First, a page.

Intentions, Desires, and Compulsions? Ethnographic Perspectives on Infertility from India
Holly D. Singh, University of Michigan
This paper will engage perspectives of women for whom infertility problems impede their ability to translate fertility intentions into families and desires for children into children they desire and value. I will draw on ethnographic fieldwork conducted in Lucknow, Uttar Pradesh, India, over 16 months between 2005 and 2007. Lucknow is the capital of Uttar Pradesh, the most populous state in India, and a city with over 4 million residents. I will demonstrate how, in the context of infertility in northern India, fertility intentions extend into the realms of desire and compulsion and beyond individuals and couples to encompass extended families, including children, neighbors, and, at times, religious and political leaders. Evidence from the north Indian context on infertility suggests that the notion of family planning requires expansion to more fully include the fertility intentions of people for whom children have come "too late," or have been "too few."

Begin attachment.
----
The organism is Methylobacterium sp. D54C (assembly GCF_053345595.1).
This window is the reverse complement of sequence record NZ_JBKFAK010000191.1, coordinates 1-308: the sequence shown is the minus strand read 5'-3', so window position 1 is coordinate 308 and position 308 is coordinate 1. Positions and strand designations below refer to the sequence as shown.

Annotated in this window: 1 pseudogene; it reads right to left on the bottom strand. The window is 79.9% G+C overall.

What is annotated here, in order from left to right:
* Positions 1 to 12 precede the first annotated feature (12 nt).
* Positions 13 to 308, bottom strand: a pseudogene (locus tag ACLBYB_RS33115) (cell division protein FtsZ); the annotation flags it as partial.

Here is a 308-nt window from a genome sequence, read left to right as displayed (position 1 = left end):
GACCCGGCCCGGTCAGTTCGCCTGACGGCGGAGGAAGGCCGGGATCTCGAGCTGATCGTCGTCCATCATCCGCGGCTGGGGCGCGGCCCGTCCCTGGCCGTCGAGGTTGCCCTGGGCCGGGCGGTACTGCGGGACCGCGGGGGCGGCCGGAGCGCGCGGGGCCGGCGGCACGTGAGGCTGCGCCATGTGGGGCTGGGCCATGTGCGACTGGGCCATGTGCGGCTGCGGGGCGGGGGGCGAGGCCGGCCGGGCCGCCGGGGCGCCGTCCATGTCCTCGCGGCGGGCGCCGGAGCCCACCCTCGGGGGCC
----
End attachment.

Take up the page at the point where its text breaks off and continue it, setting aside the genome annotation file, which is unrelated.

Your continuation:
Presented in Poster Session 3: Fertility Intentions and Behaviors